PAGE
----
Category: worm breeder bedding

African Nightcrawlers

How Many Worms Do You Need for You Worm Composting Bin?

One of the main questions that we get all year long is "How many worms do I need for my vermicomposting bin?".  Many people start their Red Worm composting bins using bins that they have in the house, or something that they bought inexpensively and they have no idea how many worms it takes to get their worm composter going.  I have probably answered that question a thousand times over the years.

Now the work is done for us thanks to a site called http://www.howmanywormsdoineed.com  .

The site allows you to choose 3 different types of worms and then input your worm bin demensions by inches.  The site then provides how many worms you will need for your worm bin or worm bed.

The cool thing is that it is simple and easy and accurate.  Check it out and let us know your thoughts.  We will be linking to it on our site too.  We have been give permission to link to the calculator below.  Try it out and then squirm on over and get some worms from Wormman.com.  🙂

 







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African Nightcrawlers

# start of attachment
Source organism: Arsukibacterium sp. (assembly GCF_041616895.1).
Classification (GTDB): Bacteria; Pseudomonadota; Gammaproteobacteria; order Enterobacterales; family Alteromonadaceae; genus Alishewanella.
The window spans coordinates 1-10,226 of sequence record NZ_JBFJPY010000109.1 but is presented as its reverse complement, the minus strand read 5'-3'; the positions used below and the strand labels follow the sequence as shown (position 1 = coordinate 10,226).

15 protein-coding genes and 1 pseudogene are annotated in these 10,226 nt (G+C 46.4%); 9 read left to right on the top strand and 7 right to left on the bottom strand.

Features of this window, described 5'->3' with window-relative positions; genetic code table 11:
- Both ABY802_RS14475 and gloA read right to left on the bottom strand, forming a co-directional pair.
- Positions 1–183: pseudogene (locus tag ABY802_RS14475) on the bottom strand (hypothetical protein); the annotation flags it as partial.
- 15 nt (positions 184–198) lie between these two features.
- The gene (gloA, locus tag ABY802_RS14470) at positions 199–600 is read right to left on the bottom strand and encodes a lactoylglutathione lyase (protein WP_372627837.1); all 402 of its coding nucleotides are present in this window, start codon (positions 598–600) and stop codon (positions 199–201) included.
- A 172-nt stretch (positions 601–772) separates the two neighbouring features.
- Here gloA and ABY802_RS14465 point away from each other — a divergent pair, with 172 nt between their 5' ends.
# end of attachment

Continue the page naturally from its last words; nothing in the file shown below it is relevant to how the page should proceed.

Making Peat Moss Free Red Composting Worms Breeder Bedding

I get at least an email per week asking me how to make bedding for breeding worms.  Then I get more about how to make bedding without peat moss.  We do not use peat moss because it is nonrenewable, so we opt for creating our own "Worm-Safe" bedding, which can be used for breeding Red Worms, African Night Crawlers and European Nightcrawlers, also known as "Euro Worms".  All red composting worms can use our Worm-Safe worm bedding recipe.

I have made a long video explaining the process.  I apologize for the length of the video but I wanted to get all of the information in.  You can also see a cameo of my son's pig, Spamela.

Making the worm breeder bedding is a two part process.  The first part is mixing about 40% fresh horse, rabbit or cow manure, or aged fowl manure, with 60% straw or other brown material like dried grass clippings.  That mixture is moistened and allowed to heat for a couple of weeks.

Then, once past the compost heating stage, we mix that with 50/50 with shredded cardboard and newspaper that has been wet down, mixed and also allowed to age about a week or so.

We mix those two parts together, 50-50 and let it age again for week to ensure that it will not heat again.  We take daily temperature readings with a composting thermometer.

Then we add the bedding to our composting or bait worm breeder bins.  We only use about 3 inches of that mixture and we put in our breeders.  They stay in that worm bin for 21 days at around 75 degrees and then they are moved to fresh bins.  The egg capsules and babies, which are now in the bin with our original mixture, are placed in an incubator, bin and all, and hatch out.  We keep them in that bin until we can see them easily.  At that point we put them into a growout worm bed and feed them to get them to mature size as quickly as possible.

I will be posting some diagrams and pictures of our system soon.  Please ask your questions below or in our forum.

Thank you.

Ken
Worm Man's Worm Farm.  Wormman.com